Through this process, you should be able to view how many Closed Won deals a channel has brought in, what the current conversion rate is, and which of your channels can be credited for bringing in the most leads like our friend Aaron.

What is Attributer?

From the steps above you can get an idea of how Attributer works to get UTM parameters into Insightly.

If you're interested in the more technical details around how it works though, Attributer is a nifty piece of code that, when placed on your website, looks at technical data such as UTM parameters, HTTP referrer information, device, etc. to ascertain where a particular visitor came from.

Based on that technical data, it then categorizes each visit into a series of channels - Paid Search, Organic Search, and Paid Social are good examples - and stores it in the visitor's browser as a cookie.

Then when that visitor completes a form on your website, Attributer writes those values to the hidden fields in your form and they are passed into your CRM.

Attributer was built by a B2B marketing consultant who saw the need for a tool that can be used to identify which channels were actually turning visitors into leads and customers. I originally built it to use on my client's website but after a while, I realized it could be useful for B2B marketers everywhere.

Why using Attributer is better than capturing raw UTM parameters

There's no shortage of tracking tools for online marketing campaigns and capturing UTM parameters, so why use Attributer?

Well, Attributer isn't like other tools that simply capture UTM parameters and send these off to Insightly raw. It also:

1. Captures all traffic

Attributer keeps a record of all sources of traffic to your site and passes this on to Insightly. This record includes not just UTM parameters, but also channel information on visitors to your site who arrive there through channels where there are no UTM parameters present (i.e. Organic Social, Organic Search, Direct, Referral, etc.).

So, because you've got all traffic sources, you'll be able to know where all of your leads are coming from, not just those arriving on your site through paid advertising.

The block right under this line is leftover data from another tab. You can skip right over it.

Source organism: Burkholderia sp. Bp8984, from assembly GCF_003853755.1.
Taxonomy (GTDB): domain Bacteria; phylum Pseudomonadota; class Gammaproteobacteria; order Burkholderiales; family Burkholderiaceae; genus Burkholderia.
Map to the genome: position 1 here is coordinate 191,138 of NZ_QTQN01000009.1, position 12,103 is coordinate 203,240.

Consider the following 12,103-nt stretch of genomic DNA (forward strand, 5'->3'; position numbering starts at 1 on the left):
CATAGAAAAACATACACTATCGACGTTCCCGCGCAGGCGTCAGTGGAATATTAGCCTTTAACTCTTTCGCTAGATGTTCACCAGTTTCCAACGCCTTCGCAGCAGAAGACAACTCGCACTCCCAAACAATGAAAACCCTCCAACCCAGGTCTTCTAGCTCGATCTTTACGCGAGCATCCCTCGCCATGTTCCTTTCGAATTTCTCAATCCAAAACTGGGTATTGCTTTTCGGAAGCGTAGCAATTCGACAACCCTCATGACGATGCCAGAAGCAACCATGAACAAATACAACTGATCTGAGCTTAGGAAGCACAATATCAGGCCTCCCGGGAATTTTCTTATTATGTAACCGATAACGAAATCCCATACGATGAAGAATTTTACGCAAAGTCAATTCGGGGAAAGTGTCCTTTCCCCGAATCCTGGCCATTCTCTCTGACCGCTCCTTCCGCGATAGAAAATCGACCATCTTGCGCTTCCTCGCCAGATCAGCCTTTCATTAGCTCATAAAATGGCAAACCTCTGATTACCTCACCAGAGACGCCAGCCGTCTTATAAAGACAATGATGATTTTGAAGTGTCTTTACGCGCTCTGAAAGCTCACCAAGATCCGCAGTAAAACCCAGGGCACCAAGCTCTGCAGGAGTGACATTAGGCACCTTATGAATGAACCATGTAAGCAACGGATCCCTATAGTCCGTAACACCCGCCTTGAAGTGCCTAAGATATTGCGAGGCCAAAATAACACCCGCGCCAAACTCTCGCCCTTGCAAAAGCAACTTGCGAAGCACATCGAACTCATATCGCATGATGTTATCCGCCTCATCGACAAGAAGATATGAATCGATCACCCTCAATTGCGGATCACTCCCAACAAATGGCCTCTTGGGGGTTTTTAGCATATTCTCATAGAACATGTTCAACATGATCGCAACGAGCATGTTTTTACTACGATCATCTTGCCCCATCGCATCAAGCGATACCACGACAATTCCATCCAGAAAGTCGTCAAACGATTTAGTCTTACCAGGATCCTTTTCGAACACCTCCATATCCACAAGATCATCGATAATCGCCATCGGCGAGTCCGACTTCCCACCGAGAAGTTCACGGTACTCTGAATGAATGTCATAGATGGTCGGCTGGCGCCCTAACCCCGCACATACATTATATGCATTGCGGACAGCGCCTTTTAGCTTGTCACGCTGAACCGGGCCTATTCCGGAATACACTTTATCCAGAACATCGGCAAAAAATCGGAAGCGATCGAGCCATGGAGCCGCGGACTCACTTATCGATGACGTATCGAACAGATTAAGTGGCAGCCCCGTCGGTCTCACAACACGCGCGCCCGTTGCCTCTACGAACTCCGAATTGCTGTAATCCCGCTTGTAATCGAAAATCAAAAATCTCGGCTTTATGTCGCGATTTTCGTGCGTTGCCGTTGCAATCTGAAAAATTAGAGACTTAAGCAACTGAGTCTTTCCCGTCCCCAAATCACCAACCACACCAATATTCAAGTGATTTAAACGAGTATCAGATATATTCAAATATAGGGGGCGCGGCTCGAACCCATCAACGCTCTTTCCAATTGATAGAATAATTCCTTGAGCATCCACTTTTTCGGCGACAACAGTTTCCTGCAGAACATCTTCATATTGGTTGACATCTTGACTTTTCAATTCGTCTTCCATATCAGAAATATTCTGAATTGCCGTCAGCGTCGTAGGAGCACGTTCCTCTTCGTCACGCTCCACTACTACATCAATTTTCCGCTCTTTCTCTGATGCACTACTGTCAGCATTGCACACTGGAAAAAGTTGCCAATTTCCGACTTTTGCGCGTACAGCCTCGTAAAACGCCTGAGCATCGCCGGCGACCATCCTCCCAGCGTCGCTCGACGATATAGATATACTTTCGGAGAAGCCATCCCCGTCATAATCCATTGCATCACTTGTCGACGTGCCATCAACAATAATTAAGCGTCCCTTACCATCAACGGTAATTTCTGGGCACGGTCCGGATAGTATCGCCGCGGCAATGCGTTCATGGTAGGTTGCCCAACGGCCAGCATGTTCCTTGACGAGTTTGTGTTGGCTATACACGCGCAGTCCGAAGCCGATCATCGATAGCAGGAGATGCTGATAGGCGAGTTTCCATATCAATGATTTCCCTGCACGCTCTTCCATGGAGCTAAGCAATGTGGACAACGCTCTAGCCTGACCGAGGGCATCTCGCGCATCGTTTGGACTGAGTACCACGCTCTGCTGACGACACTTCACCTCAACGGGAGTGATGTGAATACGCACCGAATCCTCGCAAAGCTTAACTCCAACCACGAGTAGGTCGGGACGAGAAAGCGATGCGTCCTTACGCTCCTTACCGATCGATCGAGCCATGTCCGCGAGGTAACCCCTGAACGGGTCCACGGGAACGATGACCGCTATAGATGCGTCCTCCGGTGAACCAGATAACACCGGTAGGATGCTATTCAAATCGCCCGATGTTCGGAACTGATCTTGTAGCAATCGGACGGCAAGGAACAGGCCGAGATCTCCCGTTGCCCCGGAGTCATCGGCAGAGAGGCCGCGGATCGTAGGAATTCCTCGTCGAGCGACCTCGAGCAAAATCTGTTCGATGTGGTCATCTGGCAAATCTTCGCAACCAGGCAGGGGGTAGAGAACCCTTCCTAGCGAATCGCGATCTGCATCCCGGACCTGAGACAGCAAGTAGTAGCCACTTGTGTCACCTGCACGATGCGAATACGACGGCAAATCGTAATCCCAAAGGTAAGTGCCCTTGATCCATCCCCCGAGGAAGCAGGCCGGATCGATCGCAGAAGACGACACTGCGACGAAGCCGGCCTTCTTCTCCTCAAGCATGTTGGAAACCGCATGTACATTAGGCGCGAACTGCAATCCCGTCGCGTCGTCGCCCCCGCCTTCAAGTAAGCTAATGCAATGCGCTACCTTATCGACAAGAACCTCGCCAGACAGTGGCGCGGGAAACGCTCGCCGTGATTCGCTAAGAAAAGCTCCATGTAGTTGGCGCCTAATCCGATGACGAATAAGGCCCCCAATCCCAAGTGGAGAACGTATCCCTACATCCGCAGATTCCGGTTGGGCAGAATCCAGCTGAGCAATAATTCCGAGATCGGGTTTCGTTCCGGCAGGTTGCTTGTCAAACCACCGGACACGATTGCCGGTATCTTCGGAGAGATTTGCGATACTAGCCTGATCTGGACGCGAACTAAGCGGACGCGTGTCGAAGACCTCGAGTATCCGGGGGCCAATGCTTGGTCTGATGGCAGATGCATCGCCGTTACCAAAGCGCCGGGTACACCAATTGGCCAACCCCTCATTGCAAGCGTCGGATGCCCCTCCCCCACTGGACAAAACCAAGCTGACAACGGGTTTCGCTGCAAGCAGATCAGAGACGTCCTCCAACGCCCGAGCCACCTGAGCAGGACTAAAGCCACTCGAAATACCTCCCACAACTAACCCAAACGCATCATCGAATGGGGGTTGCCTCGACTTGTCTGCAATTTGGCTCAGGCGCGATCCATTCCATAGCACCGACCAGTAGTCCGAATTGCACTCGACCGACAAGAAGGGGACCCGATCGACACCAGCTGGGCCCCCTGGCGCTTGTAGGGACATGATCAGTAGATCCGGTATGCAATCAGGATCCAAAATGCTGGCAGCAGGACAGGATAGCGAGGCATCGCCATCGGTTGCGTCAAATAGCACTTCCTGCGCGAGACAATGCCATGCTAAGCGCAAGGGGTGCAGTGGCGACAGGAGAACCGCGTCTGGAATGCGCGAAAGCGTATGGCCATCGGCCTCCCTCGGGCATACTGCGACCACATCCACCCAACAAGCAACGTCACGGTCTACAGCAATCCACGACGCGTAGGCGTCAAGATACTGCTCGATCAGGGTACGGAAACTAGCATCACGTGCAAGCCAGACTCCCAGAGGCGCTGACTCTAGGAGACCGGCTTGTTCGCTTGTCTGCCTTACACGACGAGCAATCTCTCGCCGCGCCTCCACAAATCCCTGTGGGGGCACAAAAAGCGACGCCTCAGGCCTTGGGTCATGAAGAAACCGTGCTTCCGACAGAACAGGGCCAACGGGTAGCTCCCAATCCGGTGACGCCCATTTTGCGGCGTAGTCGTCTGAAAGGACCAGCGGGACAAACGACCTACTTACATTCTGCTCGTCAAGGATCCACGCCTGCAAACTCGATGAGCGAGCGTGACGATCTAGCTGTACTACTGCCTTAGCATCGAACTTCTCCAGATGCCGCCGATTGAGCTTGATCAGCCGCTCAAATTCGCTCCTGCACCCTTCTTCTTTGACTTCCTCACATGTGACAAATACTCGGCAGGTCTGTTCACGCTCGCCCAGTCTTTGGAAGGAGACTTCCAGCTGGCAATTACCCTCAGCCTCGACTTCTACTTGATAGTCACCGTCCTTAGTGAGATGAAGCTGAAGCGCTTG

2. Provides cleaner data

Capturing raw UTM parameters is usually chaotic and you end up with a lot of messy data.

Here's an example. Imagine some of your LinkedIn campaigns are tagged with UTM_Source=LinkedIn.com (capital L and I), others with UTM_Source=linkedin (lowercase, no domain), and others with UTM_Source=li.

When you want to see how many leads your LinkedIn campaigns brought in and you try to run reports in Insightly, you'll be presented with three different sources of traffic that are really just the same. You'll need to manually stitch all these together just to know how many leads came from your LinkedIn campaigns.

Attributer helps you avoid this extra step because it already takes the possibility of inconsistencies (like capitalization and such) into account. It will attribute leads to Paid Social, and you get cleaner data.

3. Captures landing page data as well

If you want to know how well certain content on your site is doing (I.e. your blog) in terms of bringing in customers and leads, you can rely on Attributer to help you out.

In addition to UTM parameters and other channel information, Attributer also captures landing page data (the exact landing page and the landing page category included). This means you'll be able to assess the performance of your content, whether it's a quick listicle or an in-depth piece you spent days perfecting.

Wrap up

If you're looking for ways to make capturing UTM parameters in Insightly more efficient, then Attributer is the tool to have.

Not only does Attributer excel at capturing and passing UTM codes into Insightly, but it also seamlessly captures and gives you data on leads coming from channels without UTMs, such as Organic Search, Referral, Organic Social, and others.

The best thing about this is that it costs nothing to get started using Attributer - so claim your free trial today!

Get Started For Free

It's free to get started with Attributer, and paid plans start at just $49 per month